TORONTO - This week bore witness to an undeniable truth in professional football: The Champions League, whether of the UEFA or CONCACAF variety, is both a blessing and a curse. Look no further than Harry Redknapp’s Tottenham Hotspur to hammer the point home.
On Wednesday, Spurs hammered dirty-minded headline writers the world over’s favorite team, Young Boys, 4-0 to advance to the group stages of Champions League for the first time in the North London club’s history. That victory alone meant an extra, at minimum, £11 million into Spurs’ coffers for the year. Fresh off of the high of that win, Spurs laid a complete egg yesterday, slumping to a 1-0 defeat to a Wigan side who had conceded ten goals in its first two matches. Spurs were spent.
Simply put, Champions League football takes its toll mentally, physically, and emotionally on a club and the ravages of it were on display last night at BMO Field when a dead tired Toronto FC played an equally worn-out Real Salt Lake to a 0-0 draw. Both teams played their third match in eight days and both were only 72 hours removed from lengthy flights into town: RSL coming in from Mexico and TFC coming in from Panama. The Group A CONCACAF Champions League rivals, level on three points from two matches, began to labor as the match went on, but nobody can be faulted, as the prestigious tournament means a congested fixture schedule. Possible glory comes with possible consequences.
All things considered, though, Toronto FC manager, Preki, was pleased with his troops’ performance.
“I thought we gave it a really good effort tonight”, said the gaffer. “It could have gone either way. Both teams had a few chances, but I thought the commitment from the group was pretty good. Everybody worked hard, but, at times, I’d like to see us work a little bit smarter”.
While Preki was willing to give his side a pass, these were two more dropped home points for TFC and the club faces the stark reality of a fourth straight campaign without post-season football unless picking up points on the road starts to materialize. With only four points collected away from BMO thus far, and no indication of improvement on an abysmal road form, the fact that six of TFC’s nine remaining matches are away from home is enough for the club to hold dear any points earned at all.
When asked if he was happy that the club allowed Real Salt Lake to leave Toronto with a draw, defender Dan Gargan took the match for what it was and, much like his manager, stressed the positives.
“It’s still a point. We definitely wanted the three, but a point is a point. We kept a clean sheet. We can thank the right post for that, but I think we had some opportunities to win the game, so I think it was a pretty fair match. It’s a point and now we’re going to have to pick up some points on the road”.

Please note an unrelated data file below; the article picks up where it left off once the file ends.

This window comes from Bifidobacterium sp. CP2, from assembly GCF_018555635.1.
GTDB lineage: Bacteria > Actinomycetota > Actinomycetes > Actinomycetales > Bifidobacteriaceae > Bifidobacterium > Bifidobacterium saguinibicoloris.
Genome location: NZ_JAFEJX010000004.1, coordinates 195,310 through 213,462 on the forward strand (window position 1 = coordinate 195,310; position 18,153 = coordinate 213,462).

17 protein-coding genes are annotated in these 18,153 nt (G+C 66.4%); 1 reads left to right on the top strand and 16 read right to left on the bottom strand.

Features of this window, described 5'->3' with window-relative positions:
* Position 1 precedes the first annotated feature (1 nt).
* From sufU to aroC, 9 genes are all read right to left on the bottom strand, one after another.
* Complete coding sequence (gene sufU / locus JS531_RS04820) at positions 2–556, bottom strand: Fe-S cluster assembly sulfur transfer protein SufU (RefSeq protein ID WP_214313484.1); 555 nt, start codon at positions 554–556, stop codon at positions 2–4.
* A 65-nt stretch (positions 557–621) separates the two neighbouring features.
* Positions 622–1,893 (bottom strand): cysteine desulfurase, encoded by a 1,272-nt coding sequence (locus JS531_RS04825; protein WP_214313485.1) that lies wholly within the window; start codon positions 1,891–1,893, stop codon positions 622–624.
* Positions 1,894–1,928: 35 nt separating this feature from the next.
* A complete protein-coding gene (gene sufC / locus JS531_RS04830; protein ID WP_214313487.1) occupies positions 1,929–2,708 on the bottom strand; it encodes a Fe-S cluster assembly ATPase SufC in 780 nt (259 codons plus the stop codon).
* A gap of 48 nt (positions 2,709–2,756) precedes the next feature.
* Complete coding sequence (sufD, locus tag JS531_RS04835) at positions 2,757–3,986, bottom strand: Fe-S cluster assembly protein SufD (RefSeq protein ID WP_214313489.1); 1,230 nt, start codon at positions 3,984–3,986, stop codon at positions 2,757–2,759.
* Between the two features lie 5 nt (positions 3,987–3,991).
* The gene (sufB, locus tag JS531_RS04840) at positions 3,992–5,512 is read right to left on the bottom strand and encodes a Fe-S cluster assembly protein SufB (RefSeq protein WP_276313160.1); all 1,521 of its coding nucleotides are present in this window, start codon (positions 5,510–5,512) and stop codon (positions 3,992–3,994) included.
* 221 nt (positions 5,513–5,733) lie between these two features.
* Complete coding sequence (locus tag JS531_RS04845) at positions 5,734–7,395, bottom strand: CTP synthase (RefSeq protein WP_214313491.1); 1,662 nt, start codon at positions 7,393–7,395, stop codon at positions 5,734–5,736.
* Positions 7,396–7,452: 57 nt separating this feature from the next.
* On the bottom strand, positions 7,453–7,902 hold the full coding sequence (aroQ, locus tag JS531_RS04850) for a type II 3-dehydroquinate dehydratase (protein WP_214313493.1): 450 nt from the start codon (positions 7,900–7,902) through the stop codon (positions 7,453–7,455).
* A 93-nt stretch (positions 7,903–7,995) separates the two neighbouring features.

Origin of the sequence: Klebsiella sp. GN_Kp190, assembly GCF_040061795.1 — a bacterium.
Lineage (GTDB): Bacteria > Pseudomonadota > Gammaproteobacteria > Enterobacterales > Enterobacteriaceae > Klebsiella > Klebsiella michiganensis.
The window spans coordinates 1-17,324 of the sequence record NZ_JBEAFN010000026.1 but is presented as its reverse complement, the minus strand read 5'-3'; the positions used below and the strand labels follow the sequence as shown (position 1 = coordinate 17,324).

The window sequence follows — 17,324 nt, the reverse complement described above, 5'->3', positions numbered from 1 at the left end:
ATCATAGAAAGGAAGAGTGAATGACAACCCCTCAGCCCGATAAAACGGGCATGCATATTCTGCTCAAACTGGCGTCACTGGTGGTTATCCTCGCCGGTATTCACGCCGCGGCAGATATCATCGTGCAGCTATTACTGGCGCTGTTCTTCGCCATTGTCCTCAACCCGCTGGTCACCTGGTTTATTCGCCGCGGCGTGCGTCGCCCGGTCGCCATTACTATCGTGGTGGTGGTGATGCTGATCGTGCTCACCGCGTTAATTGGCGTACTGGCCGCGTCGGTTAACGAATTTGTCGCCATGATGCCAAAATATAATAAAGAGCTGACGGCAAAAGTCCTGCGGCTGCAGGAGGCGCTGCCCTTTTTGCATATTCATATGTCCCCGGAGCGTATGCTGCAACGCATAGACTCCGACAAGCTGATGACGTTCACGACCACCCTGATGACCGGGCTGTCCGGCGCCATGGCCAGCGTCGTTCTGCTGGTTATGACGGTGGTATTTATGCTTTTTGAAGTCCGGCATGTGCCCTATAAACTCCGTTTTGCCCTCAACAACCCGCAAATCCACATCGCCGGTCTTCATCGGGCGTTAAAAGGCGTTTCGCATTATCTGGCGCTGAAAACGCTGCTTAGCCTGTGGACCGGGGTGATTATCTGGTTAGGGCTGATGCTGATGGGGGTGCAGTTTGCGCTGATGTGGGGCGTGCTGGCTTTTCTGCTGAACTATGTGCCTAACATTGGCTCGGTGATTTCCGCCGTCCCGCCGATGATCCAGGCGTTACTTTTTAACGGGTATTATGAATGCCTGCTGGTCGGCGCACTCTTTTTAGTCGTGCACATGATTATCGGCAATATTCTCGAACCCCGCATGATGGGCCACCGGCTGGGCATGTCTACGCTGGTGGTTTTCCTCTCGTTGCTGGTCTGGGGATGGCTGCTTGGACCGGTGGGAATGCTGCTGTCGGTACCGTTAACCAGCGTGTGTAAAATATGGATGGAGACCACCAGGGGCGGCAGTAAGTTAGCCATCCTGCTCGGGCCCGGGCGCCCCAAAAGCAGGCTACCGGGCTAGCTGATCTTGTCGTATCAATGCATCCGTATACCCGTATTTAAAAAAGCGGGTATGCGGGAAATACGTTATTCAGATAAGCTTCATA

With 66.6% of their remaining matches away from home, if the Reds are superstitious about that ominous number and their chances on the road, they certainly aren’t letting on.
“We’re not afraid to [win on the road]”, explained Gargan. “I feel like we’re playing a little bit better of a brand of soccer [away] and I think that we believe in ourselves, and each other, so I think we definitely have the capability to do that”.
Even with the optimistic outlook on the situation, the players haven’t lost touch with reality and know that the odds for success are not in their favor. Although this certainly might temper the expectations of the fans, the team is prepared to do everything they can to secure a playoff berth.
“We’ve definitely got a tough road ahead of us. We have to pull out some big wins on the road, so I hope every guy is ready and focused for doing that, because we’ve got a tough time ahead of us”, said Dwayne De Rosario, who remains bullish on the team’s chances. “I think we can definitely find it in ourselves [to win], it’s just that we’ve got to dig down deep enough to get that out. That’s going to be up to each and every individual. Hopefully, we can do that”.
Maybe it’s a case of people trying make a story out of nothing, but the ongoing saga of Mista took another turn on Saturday. The striker was taken out at the half last Saturday versus New York due to “health issues”, but Preki seemed visibly perturbed when talking about the Spaniard at the post-game press conference. Mista flew with the team to Panama midweek, and even dressed, but did not play in a match that could have used the kind of industry of which he’s capable.
Yesterday, the striker played a full 90 minutes, ostensibly assuaging any talk of a rift between manager and player, but once again, the post-game conference told a bit of a different story.
When asked about his striker’s effort for the day, Preki said, “When he has the ball, Mista is talented”, before waiting a few seconds to qualify that with, “...but he’s still lacking 90-minute fitness”.
Preki’s words can be taken at face value, here, if you want. When Mista signed with Toronto earlier in the summer, he was not close to being in game shape and this was something that everybody from management down would acknowledge. It has understandably been a bit of a struggle for him to get into the form that he would like and adjust to the North American game, but for all of the whispers about the striker these days, it’s pretty easy to read the coach’s comments as a thinly-veiled shot at his player’s commitment to fitness.
This could be nothing at all, but more often than not, where there’s smoke, there’s fire
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